Archive for Joan Marsh

The Sunday Intertitle: Kid Kaiser

Posted in FILM, Politics with tags , , , , , , , , , , , on July 25, 2021 by dcairns

THE BOND is sometimes not even counted as a proper Chaplin film and I’d only ever seen a few seconds of it. I didn’t realise it was such a substantial piece. True, it’s basically an advertisement — selling war bonds. Chaplin was somewhat obligated to make it as he was receiving a lot of criticism for not being in uniform and dying in a ditch, which is apparently what we want from our geniuses.

Some evidence suggests that the film was not his top priority — he made it in just a week, shutting down production on A DOG’S LIFE SHOULDER ARMS when he was reminded he was supposed to be doing this. The sets are, uniquely for Chaplin, simple white line drawings on a black background. If he was providing this thing free for the war effort, he’d be damned if he’d spend a lot of money on it.

But THE BOND is really good! The sets — presumably by Charles D. Hall, drawing (literally) on his Karno stage experience, are striking and delightful. It would have been interesting to see CC experiment more in this mode, maybe for one of his numerous dream sequences. Some critics have admitted the cheapness of Chaplin’s sets and argued that this was a shrewd choice, as Chaplin didn’t want to the backgrounds to upstage him. I, on the other hand, deny that the sets are cheap, except in the very early films — but these graphic jobs could be used to justify the argument.

The film has a simple, effective structure: we’re taken through a variety of bonds: the bond of friendship, the bond of love, the bond of marriage, leading up to the liberty bond. What’s striking is the film’s cynical attitude to the first three types of bond. Albert Austin as the friend bores Charlie with a supposedly funny story, then hits him up for a loan. Like a lot of rich people, and especially those who have been poor, Charlie was known to be somewhat tightfisted, and probably he’d been plagued by hand-out seekers once his success was known. As the embodiment of love, Edna flirts outrageously, showing an ankle the saucy minx, so that what we’re seeing is clearly pure, or impure, lust. Marriage is shown as another grift, a means of parting the poor groom from his money. This is all fascinating since Chaplin, on the rebound from Edna, was to marry Mildred Harris in October 1918. David Robinson pretty much implies that teenage actress Mildred was on the make, hoping to advance her acting career and profit financially from a union with the insanely famous comic.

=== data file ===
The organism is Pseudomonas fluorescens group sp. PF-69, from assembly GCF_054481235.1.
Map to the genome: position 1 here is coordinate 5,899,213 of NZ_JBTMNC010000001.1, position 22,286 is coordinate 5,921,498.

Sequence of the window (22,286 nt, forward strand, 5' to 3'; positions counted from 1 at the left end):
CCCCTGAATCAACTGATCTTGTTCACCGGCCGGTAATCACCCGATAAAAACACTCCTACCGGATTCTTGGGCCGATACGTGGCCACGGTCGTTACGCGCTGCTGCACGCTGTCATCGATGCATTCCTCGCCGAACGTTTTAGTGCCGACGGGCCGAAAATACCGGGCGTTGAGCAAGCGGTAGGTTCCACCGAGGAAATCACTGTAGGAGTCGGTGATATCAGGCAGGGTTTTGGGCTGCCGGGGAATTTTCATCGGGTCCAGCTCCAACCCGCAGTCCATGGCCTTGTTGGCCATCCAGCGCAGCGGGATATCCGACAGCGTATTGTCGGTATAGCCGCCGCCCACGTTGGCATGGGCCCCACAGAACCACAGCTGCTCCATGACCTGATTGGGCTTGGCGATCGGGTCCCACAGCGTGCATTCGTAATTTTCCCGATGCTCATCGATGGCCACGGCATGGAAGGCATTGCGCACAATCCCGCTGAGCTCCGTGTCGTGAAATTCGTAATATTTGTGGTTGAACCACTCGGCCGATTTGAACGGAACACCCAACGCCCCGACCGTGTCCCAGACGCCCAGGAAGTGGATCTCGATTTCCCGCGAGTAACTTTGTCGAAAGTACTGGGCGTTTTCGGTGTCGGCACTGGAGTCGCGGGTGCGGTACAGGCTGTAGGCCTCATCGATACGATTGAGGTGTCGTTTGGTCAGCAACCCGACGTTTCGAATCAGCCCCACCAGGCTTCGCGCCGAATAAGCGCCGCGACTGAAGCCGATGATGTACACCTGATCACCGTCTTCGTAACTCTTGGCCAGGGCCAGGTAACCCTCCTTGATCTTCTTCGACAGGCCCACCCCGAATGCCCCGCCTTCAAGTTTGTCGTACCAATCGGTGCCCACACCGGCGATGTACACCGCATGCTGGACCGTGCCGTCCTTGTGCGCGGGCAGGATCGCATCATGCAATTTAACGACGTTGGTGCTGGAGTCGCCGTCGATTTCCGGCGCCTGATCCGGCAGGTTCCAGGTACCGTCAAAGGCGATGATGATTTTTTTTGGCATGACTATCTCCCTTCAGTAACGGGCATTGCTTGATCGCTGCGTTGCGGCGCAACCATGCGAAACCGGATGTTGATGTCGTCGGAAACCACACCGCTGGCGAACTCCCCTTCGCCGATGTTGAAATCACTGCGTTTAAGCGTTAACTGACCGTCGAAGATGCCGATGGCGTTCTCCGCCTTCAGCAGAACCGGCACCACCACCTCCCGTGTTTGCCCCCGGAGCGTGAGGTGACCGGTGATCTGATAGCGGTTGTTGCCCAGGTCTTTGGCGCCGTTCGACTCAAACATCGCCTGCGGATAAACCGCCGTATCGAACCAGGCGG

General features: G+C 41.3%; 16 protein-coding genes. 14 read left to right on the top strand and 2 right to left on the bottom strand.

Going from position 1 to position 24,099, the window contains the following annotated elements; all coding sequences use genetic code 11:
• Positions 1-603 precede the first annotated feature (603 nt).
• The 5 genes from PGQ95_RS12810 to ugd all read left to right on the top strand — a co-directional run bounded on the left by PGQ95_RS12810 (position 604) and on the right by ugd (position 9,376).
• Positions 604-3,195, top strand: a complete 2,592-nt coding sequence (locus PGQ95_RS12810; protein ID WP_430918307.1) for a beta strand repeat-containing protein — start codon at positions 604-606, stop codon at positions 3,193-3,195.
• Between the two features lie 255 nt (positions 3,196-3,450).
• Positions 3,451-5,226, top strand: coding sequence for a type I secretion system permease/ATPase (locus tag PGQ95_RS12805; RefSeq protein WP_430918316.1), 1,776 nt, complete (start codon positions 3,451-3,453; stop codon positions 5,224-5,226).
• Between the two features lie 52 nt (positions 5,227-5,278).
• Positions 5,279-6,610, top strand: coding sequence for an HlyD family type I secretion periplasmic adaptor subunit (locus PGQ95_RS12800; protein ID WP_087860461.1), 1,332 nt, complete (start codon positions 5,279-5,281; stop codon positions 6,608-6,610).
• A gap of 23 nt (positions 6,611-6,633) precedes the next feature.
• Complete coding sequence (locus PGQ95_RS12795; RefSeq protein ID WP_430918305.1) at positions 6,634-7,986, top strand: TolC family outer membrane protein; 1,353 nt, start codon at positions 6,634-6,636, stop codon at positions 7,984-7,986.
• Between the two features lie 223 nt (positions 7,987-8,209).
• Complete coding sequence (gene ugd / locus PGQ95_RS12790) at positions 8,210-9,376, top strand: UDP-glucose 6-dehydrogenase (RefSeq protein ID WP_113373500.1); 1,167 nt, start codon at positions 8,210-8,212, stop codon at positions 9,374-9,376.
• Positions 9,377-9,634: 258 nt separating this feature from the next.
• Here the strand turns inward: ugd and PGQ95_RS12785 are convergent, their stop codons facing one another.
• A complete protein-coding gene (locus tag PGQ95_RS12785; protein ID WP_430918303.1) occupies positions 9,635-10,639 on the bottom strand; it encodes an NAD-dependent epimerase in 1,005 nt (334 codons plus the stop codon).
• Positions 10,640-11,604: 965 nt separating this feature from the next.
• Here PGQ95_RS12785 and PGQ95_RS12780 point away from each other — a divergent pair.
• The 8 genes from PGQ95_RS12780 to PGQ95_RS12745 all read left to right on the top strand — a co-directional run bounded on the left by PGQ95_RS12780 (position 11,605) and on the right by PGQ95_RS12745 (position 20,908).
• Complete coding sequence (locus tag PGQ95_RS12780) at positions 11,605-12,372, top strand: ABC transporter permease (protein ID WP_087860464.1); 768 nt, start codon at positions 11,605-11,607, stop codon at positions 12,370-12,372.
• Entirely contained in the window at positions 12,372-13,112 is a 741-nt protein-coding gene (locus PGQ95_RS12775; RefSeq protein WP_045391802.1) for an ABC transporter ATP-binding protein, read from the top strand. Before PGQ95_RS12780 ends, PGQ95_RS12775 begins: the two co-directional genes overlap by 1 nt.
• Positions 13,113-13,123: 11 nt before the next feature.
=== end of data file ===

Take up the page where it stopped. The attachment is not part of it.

The film does not satirically undercut the bonds it’s supposed to be selling… that would be going too far. But the scathing depiction of other bonds does rather make one wonder.

As he would again in SHOULDER ARMS, Syd Chaplin plays the Kaiser, advancing lecherously upon Lady Liberty (Edna again), as he would upon Molly Wright necessitating his flight from the UK some years later. It’s a little uncomfortable to see him being so much himself. This of course is Liberty’s second appearance in a Chaplin film, after the notably astringent depiction in THE IMMIGRANT.

Walloping Syd/Kaiser Bill with a very large mallet, the only bit I’d seen before, is good, cartoonish fun, and the fact that he takes so long to fall down, legs getting more rubbery, manner more crosseyed and dazed with each Whack-a-mole smack, is extremely amusing to me. Syd was a talented performer, curse him.

The creepy lunar Cupid is played by four-year-old Joan Marsh, later a platinum bombshell in pre-codes. Albert Austin doubles up as Brummie Uncle Sam.